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Last Updated:
Mar 8, 2007

Sunday, March 11, 2007


Andy discusses 'Helicopter'

Song of the Week -- Andy's take

Part of an ongoing series of interviews by Todd Bernhardt with Andy Partridge about the songs we feature each week on MySpace. This week's song, "All You Pretty Girls," is from 1984's The Big Express.

TB: I wanted to look at one of your singles from Drums and Wires, so let's talk about "Helicopter."

AP: What can I tell you about "Helicopter"? Jesus, I have not thought about this song for so many years.

TB: Put yourself back into how you felt back then -- obviously, this was a crowd-pleaser.

AP: Oh, yeah. For some reason they'd go crazy with this. And they invented a kind of dance to do.

TB: Was that your intent? Was this one of your create-a-dance songs?

AP: I know I did songs that were fake dance things, like "Do the Watutsi!"

TB: "Neon Shuffle" comes to mind.

AP: Yeah, those kinds of things. "Spinning Top," all that sort of stuff. No, this was just a sort of a silly song that was great to go [sings high] "boo-boo boo-boo" with. It was like playing a human siren -- it was just the joy of yelling and playing a rotor-blade guitar. You know, the whole thing probably came out of the guitar pattern sounding a bit like blades of a chopper.

TB: Is that where it did come from?

AP: Probably! [Sings choppy rhythm-guitar part] It was probably, "Oh, that's a bit like the blades of a helicopter -- there we go, that's what the song's about." Sometimes it would take no more than that. In fact, that's a big thing for me -- the onomatopoeic sound of the instrument you're writing on. "Oh! That sounds like a blah-blah!" And so "Blah Blah" becomes the title of the song, or blah-blah is what the song's about. In fact, didn't it become "The Rotary"...?

TB: It did! On Take Away / The Lure of Salvage.

AP: It did, yeah. I sped the track up a little more, so it was even more violent.

TB: Where were you when you wrote this? Do you remember writing it?

AP: I think I thought "Helicopter" might be, because it was so stupid and instant, a single.

TB: Well, you did a single version of it.

AP: Yeah, that's right, in DJM Studios. I think we kept the bass and drums and re-did the guitars and vocals, and all the bits and bobs. But, when writing the song, I believe I was thinking of an ad that was painted by Frank Hampson, who was a famous artist for the Eagle comic, in England. Frank Hampson painted an ad for Lego in which there were two schoolboys with jetpacks on, flying over this Lego city -- in a Lego land, you know. And that image stuck in my brain, as a kid. Because, as a schoolboy, I thought, "Wow, that's going to be the future! We're going to have our own jetpacks -- our own helipacks -- to go to school or work, or holiday on Venus," you know. But of course it never ends up like that.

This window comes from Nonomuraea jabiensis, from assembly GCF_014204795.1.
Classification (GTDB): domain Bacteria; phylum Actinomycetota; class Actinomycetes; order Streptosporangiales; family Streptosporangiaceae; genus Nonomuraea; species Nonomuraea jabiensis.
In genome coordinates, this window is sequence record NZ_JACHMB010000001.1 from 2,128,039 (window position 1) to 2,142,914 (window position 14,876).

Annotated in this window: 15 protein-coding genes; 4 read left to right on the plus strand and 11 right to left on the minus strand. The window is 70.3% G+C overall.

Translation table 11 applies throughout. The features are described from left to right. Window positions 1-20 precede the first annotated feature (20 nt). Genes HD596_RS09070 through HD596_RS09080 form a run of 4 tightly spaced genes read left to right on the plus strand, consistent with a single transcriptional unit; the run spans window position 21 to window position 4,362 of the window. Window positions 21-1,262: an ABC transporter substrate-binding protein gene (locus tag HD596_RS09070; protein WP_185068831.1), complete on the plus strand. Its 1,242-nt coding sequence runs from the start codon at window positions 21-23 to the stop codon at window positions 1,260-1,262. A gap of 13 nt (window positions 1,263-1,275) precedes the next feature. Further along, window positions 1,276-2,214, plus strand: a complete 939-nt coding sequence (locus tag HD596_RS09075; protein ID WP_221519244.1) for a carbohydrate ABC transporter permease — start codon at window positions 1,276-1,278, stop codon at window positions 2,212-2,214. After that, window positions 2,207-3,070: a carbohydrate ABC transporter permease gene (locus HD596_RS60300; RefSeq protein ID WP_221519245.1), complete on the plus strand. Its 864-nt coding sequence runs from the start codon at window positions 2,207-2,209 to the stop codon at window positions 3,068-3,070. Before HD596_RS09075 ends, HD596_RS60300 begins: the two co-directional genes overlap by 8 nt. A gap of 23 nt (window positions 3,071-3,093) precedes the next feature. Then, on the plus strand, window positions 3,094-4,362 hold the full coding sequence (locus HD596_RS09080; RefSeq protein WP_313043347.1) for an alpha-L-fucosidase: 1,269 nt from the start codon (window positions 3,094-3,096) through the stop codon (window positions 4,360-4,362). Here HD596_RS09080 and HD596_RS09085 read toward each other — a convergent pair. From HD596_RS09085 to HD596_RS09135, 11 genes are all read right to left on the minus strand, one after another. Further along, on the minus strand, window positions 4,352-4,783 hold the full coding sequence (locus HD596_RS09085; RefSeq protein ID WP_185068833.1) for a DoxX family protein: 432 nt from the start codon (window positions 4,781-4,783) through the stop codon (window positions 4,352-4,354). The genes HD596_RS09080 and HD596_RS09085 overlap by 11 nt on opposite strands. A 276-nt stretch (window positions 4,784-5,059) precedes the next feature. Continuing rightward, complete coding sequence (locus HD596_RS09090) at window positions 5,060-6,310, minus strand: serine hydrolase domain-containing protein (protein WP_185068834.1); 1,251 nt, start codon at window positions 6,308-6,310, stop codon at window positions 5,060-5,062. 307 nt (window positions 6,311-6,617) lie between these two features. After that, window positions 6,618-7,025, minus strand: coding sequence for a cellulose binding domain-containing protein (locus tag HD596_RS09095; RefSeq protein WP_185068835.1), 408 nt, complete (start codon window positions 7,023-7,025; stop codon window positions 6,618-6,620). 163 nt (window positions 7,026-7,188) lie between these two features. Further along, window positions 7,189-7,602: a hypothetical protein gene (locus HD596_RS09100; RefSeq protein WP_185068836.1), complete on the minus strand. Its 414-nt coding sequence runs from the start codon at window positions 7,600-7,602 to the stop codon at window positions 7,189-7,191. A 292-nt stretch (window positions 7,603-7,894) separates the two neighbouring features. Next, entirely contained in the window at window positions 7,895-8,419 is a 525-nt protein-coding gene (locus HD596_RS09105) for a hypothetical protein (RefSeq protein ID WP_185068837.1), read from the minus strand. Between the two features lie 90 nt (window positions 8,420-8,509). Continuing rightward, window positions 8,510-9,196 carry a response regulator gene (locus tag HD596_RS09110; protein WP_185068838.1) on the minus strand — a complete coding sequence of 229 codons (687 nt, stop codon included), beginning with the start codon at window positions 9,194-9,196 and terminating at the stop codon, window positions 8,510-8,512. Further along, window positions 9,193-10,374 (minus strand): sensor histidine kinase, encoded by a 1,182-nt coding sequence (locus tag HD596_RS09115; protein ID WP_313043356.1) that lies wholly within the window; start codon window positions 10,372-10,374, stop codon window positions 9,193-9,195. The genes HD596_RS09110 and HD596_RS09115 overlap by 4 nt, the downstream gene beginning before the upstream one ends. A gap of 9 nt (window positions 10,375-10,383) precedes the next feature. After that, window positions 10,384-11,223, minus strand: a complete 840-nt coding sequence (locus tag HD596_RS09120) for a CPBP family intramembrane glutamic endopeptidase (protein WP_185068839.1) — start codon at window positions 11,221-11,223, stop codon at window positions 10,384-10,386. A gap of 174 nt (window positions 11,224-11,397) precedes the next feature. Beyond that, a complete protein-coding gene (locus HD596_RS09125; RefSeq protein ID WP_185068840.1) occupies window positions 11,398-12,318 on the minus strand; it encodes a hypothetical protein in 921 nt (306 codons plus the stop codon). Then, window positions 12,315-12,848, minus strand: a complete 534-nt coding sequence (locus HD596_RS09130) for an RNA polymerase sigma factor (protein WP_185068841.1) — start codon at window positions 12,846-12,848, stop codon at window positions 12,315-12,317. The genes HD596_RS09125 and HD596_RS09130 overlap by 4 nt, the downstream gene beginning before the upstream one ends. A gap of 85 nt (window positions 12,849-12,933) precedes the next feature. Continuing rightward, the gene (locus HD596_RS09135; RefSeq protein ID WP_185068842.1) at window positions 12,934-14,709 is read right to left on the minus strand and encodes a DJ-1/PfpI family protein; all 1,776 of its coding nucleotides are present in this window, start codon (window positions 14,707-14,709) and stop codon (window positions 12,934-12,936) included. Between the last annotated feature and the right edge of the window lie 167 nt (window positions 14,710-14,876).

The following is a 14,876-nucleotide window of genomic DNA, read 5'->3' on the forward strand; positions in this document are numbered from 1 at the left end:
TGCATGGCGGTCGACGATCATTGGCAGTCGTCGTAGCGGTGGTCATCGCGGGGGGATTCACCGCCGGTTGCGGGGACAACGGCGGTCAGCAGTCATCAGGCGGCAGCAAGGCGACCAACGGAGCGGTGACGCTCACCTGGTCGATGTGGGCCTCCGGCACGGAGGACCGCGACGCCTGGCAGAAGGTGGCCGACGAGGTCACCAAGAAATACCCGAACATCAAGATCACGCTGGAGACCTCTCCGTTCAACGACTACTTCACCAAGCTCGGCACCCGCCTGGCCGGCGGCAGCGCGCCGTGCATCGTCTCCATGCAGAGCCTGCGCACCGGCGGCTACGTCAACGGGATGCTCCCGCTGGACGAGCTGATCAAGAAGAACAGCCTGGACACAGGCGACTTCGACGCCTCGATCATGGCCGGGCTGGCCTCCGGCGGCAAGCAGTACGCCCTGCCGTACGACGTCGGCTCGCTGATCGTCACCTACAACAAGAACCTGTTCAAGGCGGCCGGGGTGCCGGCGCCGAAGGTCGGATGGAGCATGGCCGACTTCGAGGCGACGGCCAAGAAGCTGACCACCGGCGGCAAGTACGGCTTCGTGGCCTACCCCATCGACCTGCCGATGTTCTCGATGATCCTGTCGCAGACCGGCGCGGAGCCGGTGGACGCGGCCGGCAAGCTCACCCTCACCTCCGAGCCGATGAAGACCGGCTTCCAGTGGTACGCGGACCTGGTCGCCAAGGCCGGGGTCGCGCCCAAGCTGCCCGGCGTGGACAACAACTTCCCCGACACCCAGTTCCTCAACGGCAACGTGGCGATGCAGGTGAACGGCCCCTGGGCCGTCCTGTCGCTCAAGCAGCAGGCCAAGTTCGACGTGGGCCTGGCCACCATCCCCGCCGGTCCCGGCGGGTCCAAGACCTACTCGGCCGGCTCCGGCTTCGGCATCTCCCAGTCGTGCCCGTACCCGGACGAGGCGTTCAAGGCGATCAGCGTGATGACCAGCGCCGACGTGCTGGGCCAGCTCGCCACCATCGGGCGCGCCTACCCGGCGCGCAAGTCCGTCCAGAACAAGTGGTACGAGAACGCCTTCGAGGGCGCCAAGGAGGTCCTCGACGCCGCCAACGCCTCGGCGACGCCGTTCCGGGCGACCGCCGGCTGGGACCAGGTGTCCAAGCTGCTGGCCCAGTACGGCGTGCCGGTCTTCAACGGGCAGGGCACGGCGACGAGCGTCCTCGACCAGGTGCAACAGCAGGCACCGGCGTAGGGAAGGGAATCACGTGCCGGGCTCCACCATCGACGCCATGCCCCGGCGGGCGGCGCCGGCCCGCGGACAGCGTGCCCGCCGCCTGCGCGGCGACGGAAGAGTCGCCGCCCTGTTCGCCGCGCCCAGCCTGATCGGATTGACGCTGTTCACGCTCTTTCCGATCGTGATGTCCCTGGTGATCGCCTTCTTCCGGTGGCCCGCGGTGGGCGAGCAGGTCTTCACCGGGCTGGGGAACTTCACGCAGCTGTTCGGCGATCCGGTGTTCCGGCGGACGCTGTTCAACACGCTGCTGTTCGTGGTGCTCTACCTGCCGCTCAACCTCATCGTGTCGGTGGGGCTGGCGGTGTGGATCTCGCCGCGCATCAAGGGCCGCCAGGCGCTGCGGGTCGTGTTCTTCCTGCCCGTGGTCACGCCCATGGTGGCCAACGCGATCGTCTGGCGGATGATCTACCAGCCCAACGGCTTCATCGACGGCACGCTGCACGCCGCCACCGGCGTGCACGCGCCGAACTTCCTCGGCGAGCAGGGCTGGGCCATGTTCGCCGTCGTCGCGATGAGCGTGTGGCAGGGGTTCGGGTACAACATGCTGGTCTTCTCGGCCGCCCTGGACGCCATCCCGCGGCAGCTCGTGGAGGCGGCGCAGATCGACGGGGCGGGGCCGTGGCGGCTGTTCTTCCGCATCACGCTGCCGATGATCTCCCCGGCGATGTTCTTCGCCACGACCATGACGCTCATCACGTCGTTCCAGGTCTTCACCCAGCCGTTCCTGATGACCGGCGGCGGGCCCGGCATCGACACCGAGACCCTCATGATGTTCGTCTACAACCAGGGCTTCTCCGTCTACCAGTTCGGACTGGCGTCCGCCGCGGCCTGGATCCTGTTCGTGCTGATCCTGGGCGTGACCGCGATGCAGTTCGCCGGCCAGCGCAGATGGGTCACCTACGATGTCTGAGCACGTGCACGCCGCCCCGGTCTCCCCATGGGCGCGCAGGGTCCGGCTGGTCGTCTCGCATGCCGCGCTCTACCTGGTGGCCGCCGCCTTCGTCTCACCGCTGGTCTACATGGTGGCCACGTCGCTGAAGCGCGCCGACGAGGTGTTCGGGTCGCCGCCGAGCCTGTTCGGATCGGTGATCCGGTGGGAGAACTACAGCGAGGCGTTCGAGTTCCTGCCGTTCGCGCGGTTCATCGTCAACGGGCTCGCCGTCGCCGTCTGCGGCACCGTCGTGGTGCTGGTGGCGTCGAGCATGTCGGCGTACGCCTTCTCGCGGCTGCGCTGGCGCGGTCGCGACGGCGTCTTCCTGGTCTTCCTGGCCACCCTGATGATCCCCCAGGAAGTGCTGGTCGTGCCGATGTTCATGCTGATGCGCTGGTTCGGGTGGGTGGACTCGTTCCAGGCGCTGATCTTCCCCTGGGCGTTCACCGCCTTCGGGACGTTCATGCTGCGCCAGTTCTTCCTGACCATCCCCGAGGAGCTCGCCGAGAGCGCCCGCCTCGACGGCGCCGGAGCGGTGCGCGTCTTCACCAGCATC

So that was subliminally in the background when this song came up. The song is just the daftest of ideas. It's about a girl who's obviously just messing around. She's just playing about. I'm kind of embarrassed to talk about this, because it's such an early, silly song.

TB: So, was there a girl who was a "laughing giggly whirlybird"?

AP: It was probably a previous girlfriend, Linda.

TB: Did you feel she was cheating?

AP: No, I didn't feel she was cheating. In fact, I think I cheated on her! But, you know, I was young and drunk, and hey! [laughs] Christ, we had some wild parties in the flats she lived in. She used to spend all day testing people's shit for these hospital laboratories. You know, I'd meet her up for lunch, and she'd say, "Oh god, I nearly didn't get out for lunch today, I just spilled an enormous vial of diarrhea all over the place."

TB: [laughing] And you'd push your plate away.

AP: [laughs] Yeah, I'd say, "Well, do you want my sandwich?" So, you know, because she was kind of testing people's crap all day, we used to have pretty wild parties to make up for the fact that she had kind of a...

TB: Shit job.

AP: [laughs] Yeah, a genuinely shit job! But I remember the staff at her laboratory used to take the piss out of me. I'd stand and wait for her at lunch breaks, and they'd say, "Hey, 'Red Legs' is here!" Because I'd wear these really tight, bright red trousers. I must have looked like some sort of exotic bird, because I used to wear a big fur coat that would probably be a piece of valuable clothing now, but I gave it away. It was made by Utility -- wartime clothing. It wasn't real fur, it was probably made out of wool or something messed up to look like fur.

It was a woman's fur coat, but I didn't care, you know. It looked cool. So I'd wear this Utility short-length fur coat, and I had these tight red trousers, and I must have looked some sort of weird cassowary or something! [laughs] You know, just a big ball of fluff, and then these two, stick-thin red stilts holding it up. So, anyway, she was probably the crazy chick in question.